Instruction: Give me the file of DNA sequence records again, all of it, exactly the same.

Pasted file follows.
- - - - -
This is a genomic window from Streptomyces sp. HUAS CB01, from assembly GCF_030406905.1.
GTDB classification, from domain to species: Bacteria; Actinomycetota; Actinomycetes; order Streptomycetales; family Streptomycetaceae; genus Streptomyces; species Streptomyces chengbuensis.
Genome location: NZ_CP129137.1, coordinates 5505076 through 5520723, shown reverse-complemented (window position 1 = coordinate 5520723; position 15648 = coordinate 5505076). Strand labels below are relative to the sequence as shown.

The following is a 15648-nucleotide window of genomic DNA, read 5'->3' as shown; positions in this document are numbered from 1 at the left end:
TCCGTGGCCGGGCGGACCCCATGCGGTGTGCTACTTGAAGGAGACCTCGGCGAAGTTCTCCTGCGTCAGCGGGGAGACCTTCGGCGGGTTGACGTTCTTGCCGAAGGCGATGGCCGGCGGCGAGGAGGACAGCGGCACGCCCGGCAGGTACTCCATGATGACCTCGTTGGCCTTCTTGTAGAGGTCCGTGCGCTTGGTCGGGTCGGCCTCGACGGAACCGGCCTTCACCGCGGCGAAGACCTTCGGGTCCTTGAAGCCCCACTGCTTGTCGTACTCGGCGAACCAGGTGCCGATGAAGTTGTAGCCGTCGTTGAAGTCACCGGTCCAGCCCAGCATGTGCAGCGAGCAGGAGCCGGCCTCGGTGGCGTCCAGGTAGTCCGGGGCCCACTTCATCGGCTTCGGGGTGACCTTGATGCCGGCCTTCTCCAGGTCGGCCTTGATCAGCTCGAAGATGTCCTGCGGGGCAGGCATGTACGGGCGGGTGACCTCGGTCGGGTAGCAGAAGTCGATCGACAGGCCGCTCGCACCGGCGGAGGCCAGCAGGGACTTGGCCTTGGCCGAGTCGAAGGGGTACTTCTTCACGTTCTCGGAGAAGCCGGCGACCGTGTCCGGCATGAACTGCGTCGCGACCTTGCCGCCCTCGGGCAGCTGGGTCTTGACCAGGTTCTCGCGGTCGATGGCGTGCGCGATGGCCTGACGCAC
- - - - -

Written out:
This is a genomic window from Streptomyces sp. HUAS CB01, from assembly GCF_030406905.1.
GTDB classification, from domain to species: Bacteria; Actinomycetota; Actinomycetes; order Streptomycetales; family Streptomycetaceae; genus Streptomyces; species Streptomyces chengbuensis.
Genome location: NZ_CP129137.1, coordinates 5505076 through 5520723, shown reverse-complemented (window position 1 = coordinate 5520723; position 15648 = coordinate 5505076). Strand labels below are relative to the sequence as shown.

The following is a 15648-nucleotide window of genomic DNA, read 5'->3' as shown; positions in this document are numbered from 1 at the left end:
TCCGTGGCCGGGCGGACCCCATGCGGTGTGCTACTTGAAGGAGACCTCGGCGAAGTTCTCCTGCGTCAGCGGGGAGACCTTCGGCGGGTTGACGTTCTTGCCGAAGGCGATGGCCGGCGGCGAGGAGGACAGCGGCACGCCCGGCAGGTACTCCATGATGACCTCGTTGGCCTTCTTGTAGAGGTCCGTGCGCTTGGTCGGGTCGGCCTCGACGGAACCGGCCTTCACCGCGGCGAAGACCTTCGGGTCCTTGAAGCCCCACTGCTTGTCGTACTCGGCGAACCAGGTGCCGATGAAGTTGTAGCCGTCGTTGAAGTCACCGGTCCAGCCCAGCATGTGCAGCGAGCAGGAGCCGGCCTCGGTGGCGTCCAGGTAGTCCGGGGCCCACTTCATCGGCTTCGGGGTGACCTTGATGCCGGCCTTCTCCAGGTCGGCCTTGATCAGCTCGAAGATGTCCTGCGGGGCAGGCATGTACGGGCGGGTGACCTCGGTCGGGTAGCAGAAGTCGATCGACAGGCCGCTCGCACCGGCGGAGGCCAGCAGGGACTTGGCCTTGGCCGAGTCGAAGGGGTACTTCTTCACGTTCTCGGAGAAGCCGGCGACCGTGTCCGGCATGAACTGCGTCGCGACCTTGCCGCCCTCGGGCAGCTGGGTCTTGACCAGGTTCTCGCGGTCGATGGCGTGCGCGATGGCCTGACGCAC